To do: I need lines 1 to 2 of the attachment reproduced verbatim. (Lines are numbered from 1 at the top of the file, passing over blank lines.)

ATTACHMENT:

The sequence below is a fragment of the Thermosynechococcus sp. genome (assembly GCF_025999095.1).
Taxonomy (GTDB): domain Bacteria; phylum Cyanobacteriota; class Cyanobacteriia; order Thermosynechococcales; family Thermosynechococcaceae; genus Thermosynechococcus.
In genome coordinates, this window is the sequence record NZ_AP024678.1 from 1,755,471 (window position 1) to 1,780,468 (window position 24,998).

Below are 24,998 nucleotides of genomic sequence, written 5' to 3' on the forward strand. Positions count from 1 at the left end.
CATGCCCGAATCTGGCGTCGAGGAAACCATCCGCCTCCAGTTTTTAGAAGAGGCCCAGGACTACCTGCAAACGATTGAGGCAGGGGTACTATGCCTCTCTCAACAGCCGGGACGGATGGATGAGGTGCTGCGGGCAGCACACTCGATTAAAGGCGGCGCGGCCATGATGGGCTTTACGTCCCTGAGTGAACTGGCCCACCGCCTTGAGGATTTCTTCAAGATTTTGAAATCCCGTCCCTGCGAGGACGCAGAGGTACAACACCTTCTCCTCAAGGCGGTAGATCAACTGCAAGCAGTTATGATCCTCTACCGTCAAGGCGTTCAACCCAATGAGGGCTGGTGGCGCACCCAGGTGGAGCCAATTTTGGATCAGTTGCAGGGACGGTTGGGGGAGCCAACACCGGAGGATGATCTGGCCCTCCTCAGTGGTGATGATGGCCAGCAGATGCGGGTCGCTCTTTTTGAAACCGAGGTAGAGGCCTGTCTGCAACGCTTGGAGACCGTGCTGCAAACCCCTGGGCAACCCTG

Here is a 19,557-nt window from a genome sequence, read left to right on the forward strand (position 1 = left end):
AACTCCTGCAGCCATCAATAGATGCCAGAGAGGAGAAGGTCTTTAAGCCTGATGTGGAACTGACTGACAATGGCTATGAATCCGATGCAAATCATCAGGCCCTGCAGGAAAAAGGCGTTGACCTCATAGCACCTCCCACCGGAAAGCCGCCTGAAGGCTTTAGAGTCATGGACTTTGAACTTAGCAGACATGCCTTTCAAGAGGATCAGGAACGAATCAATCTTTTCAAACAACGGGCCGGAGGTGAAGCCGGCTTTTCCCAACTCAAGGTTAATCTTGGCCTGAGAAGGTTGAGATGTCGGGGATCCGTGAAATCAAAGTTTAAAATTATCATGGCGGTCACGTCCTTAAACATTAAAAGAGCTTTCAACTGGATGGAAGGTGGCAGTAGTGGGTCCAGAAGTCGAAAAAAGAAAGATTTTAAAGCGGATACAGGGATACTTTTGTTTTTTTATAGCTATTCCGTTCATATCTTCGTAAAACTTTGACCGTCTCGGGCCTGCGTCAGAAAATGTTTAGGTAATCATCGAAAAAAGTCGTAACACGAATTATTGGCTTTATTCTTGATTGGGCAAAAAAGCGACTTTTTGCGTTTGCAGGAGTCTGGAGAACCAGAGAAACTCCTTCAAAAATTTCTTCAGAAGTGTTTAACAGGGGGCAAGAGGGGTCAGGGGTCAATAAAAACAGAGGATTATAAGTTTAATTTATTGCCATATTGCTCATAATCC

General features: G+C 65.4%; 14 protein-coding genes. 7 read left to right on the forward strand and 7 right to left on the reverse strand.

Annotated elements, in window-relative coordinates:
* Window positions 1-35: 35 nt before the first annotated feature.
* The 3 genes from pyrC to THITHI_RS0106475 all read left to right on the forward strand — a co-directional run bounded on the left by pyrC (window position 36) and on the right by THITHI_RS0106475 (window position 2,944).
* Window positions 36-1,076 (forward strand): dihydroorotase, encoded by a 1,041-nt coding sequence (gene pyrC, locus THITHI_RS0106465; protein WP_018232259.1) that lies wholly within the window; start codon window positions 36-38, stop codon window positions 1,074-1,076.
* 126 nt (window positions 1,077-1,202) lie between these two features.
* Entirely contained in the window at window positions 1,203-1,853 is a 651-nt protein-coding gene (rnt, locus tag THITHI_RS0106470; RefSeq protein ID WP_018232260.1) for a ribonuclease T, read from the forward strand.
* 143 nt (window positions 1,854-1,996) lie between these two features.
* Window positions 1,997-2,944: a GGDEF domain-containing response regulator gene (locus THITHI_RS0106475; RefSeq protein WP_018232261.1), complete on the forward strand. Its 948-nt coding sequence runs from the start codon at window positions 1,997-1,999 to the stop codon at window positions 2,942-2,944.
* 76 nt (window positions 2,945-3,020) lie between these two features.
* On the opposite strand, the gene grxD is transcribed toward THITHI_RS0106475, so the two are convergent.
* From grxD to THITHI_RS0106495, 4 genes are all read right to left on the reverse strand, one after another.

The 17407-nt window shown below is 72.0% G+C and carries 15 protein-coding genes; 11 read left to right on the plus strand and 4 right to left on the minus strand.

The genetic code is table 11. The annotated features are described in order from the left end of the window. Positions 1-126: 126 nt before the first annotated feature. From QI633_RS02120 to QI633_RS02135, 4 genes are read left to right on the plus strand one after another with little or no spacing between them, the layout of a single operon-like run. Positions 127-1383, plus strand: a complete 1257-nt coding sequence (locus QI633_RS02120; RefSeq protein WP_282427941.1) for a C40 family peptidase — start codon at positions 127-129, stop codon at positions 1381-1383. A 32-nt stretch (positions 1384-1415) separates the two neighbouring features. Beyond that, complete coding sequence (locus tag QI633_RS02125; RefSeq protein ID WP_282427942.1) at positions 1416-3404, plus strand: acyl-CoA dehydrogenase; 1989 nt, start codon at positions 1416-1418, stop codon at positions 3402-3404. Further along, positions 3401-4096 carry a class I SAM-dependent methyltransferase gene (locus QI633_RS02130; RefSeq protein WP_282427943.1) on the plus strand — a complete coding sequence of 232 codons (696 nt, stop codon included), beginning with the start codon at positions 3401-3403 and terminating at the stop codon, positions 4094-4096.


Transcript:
The sequence below is a fragment of the Thermosynechococcus sp. genome (assembly GCF_025999095.1).
Taxonomy (GTDB): domain Bacteria; phylum Cyanobacteriota; class Cyanobacteriia; order Thermosynechococcales; family Thermosynechococcaceae; genus Thermosynechococcus.